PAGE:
information about the foreskin that isn’t highly political, and based
on a given stance about whether or not circumcision is an acceptable or
harmful practice or not. It’s understandable that people have such
strong feelings about the issue; however, it sure does make it tricky to
find the basics of the anatomy without a heavy dose of personal
opinion. The information I’m going to give here is as accurate as
possible, and as without bias as I can be. I don’t have a penis myself,
and I’m also not a parent who has had to make decisions about
circumcision. As well, I’ve had male sexual partners with both types of
penises I have enjoyed sex with, no one more than the other based
solely on if they had a foreskin or not. Hopefully, all of that helps
me to be as even-handed with these issues as I can. Bodily integrity
and autonomy (not having people besides ourselves make permanent
decisions about our bodies for us) is very important to me, but I also
do my best to take cultural differences into account, and approach
issues like this from the perspective that all of our bodies are okay
however they are, and that withholding factual information because it
might trigger feelings of insecurity or upset just isn’t sound.

So, I do want to make clear that while a penis with an intact
foreskin is clearly the penis as nature designed, and does have some
notable differences from penises where the foreskin has been removed,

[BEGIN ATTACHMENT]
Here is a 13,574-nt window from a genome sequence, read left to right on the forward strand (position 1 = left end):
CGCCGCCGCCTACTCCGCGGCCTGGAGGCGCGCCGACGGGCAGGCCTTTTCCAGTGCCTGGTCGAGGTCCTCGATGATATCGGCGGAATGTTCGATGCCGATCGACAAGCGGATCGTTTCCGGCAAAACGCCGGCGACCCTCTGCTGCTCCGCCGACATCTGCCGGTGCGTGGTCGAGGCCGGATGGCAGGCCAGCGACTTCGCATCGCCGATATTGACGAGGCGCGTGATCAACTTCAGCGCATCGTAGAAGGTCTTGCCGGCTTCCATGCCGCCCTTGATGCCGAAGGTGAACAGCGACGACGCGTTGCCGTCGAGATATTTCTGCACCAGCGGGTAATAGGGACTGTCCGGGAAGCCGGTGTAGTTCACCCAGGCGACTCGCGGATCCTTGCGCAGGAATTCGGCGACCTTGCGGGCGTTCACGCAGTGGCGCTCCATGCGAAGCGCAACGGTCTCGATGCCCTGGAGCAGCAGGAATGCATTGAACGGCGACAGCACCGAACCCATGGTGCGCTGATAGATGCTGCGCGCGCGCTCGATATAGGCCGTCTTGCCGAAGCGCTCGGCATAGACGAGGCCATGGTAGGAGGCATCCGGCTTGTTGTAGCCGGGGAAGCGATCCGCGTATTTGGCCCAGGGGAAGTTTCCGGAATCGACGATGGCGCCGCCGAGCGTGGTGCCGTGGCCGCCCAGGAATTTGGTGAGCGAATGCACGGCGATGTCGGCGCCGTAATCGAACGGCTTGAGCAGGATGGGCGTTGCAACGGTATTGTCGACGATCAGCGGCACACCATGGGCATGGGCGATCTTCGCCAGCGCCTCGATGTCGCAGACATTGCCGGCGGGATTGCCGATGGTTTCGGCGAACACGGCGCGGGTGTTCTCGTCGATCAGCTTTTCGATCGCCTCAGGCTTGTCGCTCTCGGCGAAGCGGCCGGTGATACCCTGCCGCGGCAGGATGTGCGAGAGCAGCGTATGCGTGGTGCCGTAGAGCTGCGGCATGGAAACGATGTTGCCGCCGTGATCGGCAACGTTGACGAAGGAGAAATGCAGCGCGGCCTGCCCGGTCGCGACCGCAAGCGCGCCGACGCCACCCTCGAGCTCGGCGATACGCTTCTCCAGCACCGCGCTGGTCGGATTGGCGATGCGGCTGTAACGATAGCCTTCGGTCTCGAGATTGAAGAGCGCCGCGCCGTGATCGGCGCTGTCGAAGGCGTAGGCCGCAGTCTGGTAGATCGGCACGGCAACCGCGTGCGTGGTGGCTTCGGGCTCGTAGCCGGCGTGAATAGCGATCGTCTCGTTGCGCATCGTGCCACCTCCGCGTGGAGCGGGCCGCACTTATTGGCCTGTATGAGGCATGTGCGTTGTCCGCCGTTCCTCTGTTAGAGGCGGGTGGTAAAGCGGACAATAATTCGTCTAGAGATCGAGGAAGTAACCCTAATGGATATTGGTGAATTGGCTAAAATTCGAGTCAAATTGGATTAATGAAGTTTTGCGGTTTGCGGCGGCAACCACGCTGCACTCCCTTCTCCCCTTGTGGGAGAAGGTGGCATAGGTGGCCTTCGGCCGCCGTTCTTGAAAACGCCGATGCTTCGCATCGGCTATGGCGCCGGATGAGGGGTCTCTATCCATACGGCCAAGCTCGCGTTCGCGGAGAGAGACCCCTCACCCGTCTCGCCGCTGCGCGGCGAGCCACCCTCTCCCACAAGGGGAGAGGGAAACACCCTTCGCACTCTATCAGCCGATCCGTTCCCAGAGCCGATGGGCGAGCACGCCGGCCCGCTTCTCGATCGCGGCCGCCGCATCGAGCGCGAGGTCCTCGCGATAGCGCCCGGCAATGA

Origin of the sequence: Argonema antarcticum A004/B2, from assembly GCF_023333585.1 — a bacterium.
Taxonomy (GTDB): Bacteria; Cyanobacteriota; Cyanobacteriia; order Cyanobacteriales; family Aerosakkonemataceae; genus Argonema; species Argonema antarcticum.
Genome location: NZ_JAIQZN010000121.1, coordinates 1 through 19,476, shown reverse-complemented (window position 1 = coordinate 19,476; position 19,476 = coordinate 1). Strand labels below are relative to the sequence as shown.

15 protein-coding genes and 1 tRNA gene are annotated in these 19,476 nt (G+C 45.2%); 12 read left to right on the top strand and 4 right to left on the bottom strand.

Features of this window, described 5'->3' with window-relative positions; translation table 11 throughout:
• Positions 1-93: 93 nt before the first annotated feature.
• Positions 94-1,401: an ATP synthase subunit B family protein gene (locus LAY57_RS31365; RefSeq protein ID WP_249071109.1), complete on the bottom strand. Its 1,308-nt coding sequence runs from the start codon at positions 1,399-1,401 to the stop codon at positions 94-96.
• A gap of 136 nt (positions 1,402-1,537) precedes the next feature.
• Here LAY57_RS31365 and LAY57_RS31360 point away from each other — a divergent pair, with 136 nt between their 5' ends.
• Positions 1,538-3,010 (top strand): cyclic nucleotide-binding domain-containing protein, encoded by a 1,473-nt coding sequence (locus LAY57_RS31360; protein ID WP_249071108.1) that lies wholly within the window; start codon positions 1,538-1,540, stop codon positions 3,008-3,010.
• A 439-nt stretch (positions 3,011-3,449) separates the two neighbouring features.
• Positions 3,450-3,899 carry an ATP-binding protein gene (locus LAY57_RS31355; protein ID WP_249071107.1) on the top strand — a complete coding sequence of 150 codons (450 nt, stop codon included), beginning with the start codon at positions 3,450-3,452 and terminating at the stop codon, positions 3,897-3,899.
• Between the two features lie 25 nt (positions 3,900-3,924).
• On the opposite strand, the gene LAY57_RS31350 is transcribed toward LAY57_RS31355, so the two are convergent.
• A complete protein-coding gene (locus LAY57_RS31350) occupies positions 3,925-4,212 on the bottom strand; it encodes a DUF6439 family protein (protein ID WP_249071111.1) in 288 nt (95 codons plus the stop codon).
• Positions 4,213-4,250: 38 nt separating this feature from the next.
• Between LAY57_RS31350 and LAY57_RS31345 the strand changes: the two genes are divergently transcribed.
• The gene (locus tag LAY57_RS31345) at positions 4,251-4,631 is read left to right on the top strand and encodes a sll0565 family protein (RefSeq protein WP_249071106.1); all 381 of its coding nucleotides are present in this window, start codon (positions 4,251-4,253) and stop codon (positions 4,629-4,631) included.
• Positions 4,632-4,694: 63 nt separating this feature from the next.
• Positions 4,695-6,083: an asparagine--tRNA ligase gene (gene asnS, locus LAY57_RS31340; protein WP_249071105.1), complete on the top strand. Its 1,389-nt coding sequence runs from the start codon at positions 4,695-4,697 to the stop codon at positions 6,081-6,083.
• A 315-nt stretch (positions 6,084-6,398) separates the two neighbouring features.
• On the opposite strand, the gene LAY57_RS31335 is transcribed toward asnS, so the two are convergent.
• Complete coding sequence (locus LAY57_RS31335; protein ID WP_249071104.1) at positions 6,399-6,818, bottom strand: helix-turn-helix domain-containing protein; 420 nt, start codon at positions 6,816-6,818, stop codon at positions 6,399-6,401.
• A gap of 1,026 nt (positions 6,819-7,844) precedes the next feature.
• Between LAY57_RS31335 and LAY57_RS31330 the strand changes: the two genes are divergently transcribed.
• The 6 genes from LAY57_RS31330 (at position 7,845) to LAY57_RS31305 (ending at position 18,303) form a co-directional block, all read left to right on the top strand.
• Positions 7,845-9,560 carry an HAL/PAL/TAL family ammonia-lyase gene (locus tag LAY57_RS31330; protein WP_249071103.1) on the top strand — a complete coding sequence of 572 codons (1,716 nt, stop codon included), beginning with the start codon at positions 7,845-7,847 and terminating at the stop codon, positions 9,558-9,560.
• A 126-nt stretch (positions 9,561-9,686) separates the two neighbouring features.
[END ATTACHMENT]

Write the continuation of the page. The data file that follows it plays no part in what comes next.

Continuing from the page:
that doesn’t mean something is wrong with guys who do NOT have
foreskins or that those guys can’t function, sexually or otherwise. A
substantial alteration is made with a circumcision, to be sure, and it
changes some things, but whatever kind of penis anyone reading this has
is an okay kind of penis to have. Having a foreskin or not having one
does not make anyone more or less of a man; or a bad or better lover.
Both of those things are a lot more complex than just what kind of
penis you have, and have little to do with anyone’s genitalia.

With that unpacked (as it were), let’s get to those basics.

The foreskin is a doubly-layered tube, like a sock if you yank it
off from the top and it folds down upon itself. It’s made of mucous
membrane, like we have on the female vulva, and on and inside of all of
our mouths or eyelids, and also of skin and it has a lot of sensory
nerve endings. It’s primary function, so far as we know, is to protect
the penis. It also has a female equivalent, which is the clitoral hood.
The foreskin is attached to the penis by the frenulum near the head of
the penis, and also at the base of the penis, with no attachments in
between those two points so that it can glide smoothly back and forth